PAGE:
Tony Gonsolin made a name for himself last year. After meriting a mere mention in last spring’s Los Angeles Dodgers top prospect rundown, the 24-year-old right-hander went on to be named the NL West team’s 2018 Minor League Pitcher of the Year. A role change jumpstarted his breakout.
Primarily a reliever in his four years at St. Mary’s College of California, Gonsolin continued in that role after the Dodgers selected him in the ninth round of the 2016 draft. That changed once the forward-thinking organization got an extended look at what he brings to the table. Intrigued by his velocity, multi-pitch mix, and 6-foot-2, 205-pound frame, they decided to try him as a starter.
The results were a resounding success. Pitching between High-A Rancho Cucamonga and Double-A Tulsa, the St. Mary’s graduate — he earned a business degree before turning pro — Gonsolin logged a 2.60 ERA and allowed just 104 hits, while fanning 155 batters, in 128 innings.
Gonsolin discussed his development, including his transition from reliever to starter, earlier this month. Also weighing in on the promising young pitcher was Brandon Gomes, the Dodgers director of player development.
Gonsolin on pitching analytics and his fastball: “I feel like every team is moving in that direction — they’re getting into more of the analytical side of baseball. Here, we have things like video with instant feedback where you can throw a pitch in your side work and by the time you get the ball back from the catcher you know how much it spun, and the axis in which it spun. That makes it easier to make pitch-to-pitch adjustments within the training element. Once you’re in-game it becomes, ‘What you have that day is what you have that day.’ You work with that.
“I came into professional baseball thinking I threw a sinker. I wanted to get ground balls and whatnot, when little did I know, my ball tends to not sink. It doesn’t have the characteristics of a traditional sinker, so I kind of had to change my mentality.
“I changed from a two-seam grip to a four-seam grip in instructs in 2016. I threw a two-inning simulated game where it was, ‘OK, the first thing you’re going to do is throw all four-seams and then, secondly, you’re going to throw all two-seams.’ I did, and then it was, ‘Your ball doesn’t sink.’ The [readings] showed that. They said I should probably switch to a four-seamer, and I was like, ‘Well, I can’t argue with that.’
“I didn’t have to relearn how to pitch, but I did need to change my visuals in order to get the ball where I wanted it to go. That’s still a work-in-progress, in a way. I’m still trying to consistently locate the ball effectively up in the zone. Hopefully one day it will click to where when I want to throw a fastball up, it will be, ‘OK, cool; fastball up.’ I’ll know that I won’t miss down. It’s also about picking the right situations, the right spots, to execute that pitch.”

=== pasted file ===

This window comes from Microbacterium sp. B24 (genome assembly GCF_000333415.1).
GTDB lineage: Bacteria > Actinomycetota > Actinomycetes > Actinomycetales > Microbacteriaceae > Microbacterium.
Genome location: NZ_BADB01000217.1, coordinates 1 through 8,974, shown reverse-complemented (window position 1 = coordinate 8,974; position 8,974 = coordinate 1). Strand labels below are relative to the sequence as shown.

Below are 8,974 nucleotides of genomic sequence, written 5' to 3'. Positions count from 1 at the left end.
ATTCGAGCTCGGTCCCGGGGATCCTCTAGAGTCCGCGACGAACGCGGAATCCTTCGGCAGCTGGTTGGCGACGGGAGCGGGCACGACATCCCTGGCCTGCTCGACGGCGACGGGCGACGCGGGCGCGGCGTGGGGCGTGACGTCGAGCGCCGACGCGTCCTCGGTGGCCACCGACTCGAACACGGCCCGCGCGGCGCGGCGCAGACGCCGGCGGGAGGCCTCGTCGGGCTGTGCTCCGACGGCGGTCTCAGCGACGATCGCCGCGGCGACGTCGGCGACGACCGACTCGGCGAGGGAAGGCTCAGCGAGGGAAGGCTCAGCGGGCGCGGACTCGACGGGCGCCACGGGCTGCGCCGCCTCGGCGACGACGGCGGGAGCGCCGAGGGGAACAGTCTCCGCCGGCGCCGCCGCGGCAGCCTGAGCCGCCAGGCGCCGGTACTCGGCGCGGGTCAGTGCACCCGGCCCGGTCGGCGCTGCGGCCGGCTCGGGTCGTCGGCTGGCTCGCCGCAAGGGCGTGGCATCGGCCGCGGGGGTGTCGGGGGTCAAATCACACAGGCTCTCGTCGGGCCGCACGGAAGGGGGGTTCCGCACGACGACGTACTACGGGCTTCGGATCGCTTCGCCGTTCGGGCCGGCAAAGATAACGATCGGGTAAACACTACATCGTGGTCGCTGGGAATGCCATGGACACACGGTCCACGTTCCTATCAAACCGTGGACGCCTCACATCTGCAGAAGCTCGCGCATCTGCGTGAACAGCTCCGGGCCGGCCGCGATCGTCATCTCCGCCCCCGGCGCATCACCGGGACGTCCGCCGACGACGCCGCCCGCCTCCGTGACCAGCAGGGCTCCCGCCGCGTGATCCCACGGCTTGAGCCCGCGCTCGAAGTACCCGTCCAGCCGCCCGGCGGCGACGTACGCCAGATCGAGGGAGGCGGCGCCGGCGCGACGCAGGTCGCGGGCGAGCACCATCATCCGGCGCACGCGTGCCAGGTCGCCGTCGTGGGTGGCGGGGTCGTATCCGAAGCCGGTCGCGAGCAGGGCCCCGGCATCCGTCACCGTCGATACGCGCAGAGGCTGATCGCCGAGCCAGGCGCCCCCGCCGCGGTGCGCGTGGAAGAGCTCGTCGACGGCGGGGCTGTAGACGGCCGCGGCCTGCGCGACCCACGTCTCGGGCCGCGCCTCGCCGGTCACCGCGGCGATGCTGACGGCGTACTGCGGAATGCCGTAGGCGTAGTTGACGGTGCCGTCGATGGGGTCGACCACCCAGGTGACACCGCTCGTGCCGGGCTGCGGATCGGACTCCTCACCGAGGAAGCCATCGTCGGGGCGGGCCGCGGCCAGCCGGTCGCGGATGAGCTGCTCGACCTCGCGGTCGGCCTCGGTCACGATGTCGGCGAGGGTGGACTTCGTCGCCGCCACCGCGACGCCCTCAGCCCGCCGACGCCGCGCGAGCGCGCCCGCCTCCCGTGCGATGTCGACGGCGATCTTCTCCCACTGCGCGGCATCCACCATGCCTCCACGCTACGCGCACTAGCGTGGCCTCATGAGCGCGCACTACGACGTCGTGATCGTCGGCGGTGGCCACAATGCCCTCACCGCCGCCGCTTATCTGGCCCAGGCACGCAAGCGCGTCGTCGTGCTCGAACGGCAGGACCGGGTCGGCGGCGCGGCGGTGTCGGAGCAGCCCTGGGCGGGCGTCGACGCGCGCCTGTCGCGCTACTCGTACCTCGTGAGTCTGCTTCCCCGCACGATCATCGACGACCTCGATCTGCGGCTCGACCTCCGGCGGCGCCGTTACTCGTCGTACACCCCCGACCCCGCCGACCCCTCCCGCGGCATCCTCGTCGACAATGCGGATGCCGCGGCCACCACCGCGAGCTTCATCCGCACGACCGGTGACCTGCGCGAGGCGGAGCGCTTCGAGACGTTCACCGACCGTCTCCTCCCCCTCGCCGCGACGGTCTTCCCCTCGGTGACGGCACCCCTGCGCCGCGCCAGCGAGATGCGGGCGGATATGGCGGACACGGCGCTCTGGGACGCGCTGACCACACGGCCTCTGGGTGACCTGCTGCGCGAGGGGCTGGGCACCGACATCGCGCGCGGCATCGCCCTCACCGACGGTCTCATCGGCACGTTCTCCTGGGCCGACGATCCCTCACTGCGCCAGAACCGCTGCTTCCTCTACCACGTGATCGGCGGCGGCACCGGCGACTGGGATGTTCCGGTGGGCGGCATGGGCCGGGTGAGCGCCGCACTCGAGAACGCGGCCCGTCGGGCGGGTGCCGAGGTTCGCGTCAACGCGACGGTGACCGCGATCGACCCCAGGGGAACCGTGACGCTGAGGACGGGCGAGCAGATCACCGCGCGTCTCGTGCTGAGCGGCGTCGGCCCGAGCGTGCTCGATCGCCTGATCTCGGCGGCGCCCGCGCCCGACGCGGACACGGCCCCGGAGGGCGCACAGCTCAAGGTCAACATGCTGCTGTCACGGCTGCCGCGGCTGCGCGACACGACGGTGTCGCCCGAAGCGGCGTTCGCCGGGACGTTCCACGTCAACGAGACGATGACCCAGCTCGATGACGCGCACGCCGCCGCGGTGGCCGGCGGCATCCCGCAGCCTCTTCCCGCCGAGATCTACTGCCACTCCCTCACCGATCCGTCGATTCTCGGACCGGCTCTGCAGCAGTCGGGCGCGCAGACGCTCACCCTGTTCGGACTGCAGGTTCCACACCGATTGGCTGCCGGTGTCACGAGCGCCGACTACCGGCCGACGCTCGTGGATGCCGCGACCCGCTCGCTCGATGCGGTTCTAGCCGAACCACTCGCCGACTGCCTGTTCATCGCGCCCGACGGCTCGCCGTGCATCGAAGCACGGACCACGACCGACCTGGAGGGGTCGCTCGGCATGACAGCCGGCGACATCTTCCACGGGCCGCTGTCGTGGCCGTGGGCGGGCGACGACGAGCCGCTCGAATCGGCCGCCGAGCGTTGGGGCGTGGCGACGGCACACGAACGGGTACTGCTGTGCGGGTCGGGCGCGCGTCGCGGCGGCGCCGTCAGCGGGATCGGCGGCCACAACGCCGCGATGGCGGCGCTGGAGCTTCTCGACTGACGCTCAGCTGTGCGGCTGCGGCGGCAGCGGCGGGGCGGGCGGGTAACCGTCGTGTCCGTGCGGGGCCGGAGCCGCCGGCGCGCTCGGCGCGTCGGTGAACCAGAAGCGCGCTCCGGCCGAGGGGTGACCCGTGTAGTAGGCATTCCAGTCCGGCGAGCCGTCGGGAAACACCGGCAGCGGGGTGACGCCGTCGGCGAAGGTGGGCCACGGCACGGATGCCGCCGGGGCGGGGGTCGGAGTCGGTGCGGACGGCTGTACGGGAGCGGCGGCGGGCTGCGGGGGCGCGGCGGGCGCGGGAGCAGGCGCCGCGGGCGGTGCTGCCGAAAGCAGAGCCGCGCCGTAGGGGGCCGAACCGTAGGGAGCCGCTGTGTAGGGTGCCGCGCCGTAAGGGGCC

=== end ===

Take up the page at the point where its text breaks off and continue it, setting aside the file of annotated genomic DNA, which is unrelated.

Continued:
On being clocked as high as 100 mph: “I think that comes from a few different things. I hit 100 on the gun in 2017, as a reliever. Out of college I was topping out at 95. I was also a two-way player in college. That made for more stress on my body than I realized at the time, so becoming a pitcher only was a big factor. I also did a weighted-ball program with the Dodgers, before spring training, which probably helped as well.”
On his split/change: “I started working on it in spring training of 2017. I was basically trying to figure out a changeup grip that works for me. Tim Hudson was a pitcher I liked growing up, and wondering how he threw his was kind of how it started. [Joel] Peralta was with us in spring training with us that year — he’s known for his splitter — and he talked to everybody about how he throws his. I took things I liked from that and kind of made my own.
“Is it my second-best pitch? Probably. I try not to rank my pitches, because I like to feel confident throwing any of my pitches at any time — I have the curveball and slider, as well — but people do tell me that it is.”
On becoming a starter: “Whenever we were short and needed someone to make a spot start, I would let the manager know that I could do it. So I never really ‘asked’ to be a starter, but at the same time I wasn’t opposed to it in any shape or form.
“In spring training of this past year they asked, ‘Hey, how do feel about using all of your pitches and being a starter? Instead of throwing one or two innings, you’ll throw five or six.’ I was like, ‘Let’s do it.’”
On being teammates with Milwaukee Brewers pitcher Corbin Burnes at St. Mary’s: “I don’t know if I really learned so much about pitching from him. It’s more that I quietly watched how he went about his business and handled himself. It’s nice to see one of my good friends not only make it, but also have an impact and pitch in the playoffs. It’s awesome. Hopefully someday I can do the same.”
Brandon Gomes on Gonsolin: “Tony was outstanding all year. He has four above-average pitches, and was up to 100 (mph) in 2017, so we wanted to see if he would want to start. Tony was excited about the idea and we stretched him out during spring training.
“His fastball has strong ride. He maintained mid-90s velocity as a starter, which can be attributed to his attention to detail and excellent work ethic, and his ability to land multiple off-speed pitches in the zone is unique. His split/change is a wipeout pitch. He also features an upper-80s/low-90s slider, as well as a plus curveball.
“Tony mixes fastball/offspeed at a 50/50 clip, making him unpredictable. We liken his profile to a Ross Stripling-type pitcher where he can be utilized in many different valuable roles.”
David Laurila grew up in Michigan's Upper Peninsula and now writes about baseball from his home in Cambridge, Mass. He authored the Prospectus Q&A series at Baseball Prospectus from December 2006-May 2011 before being claimed off waivers by FanGraphs. He can be followed on Twitter @DavidLaurilaQA.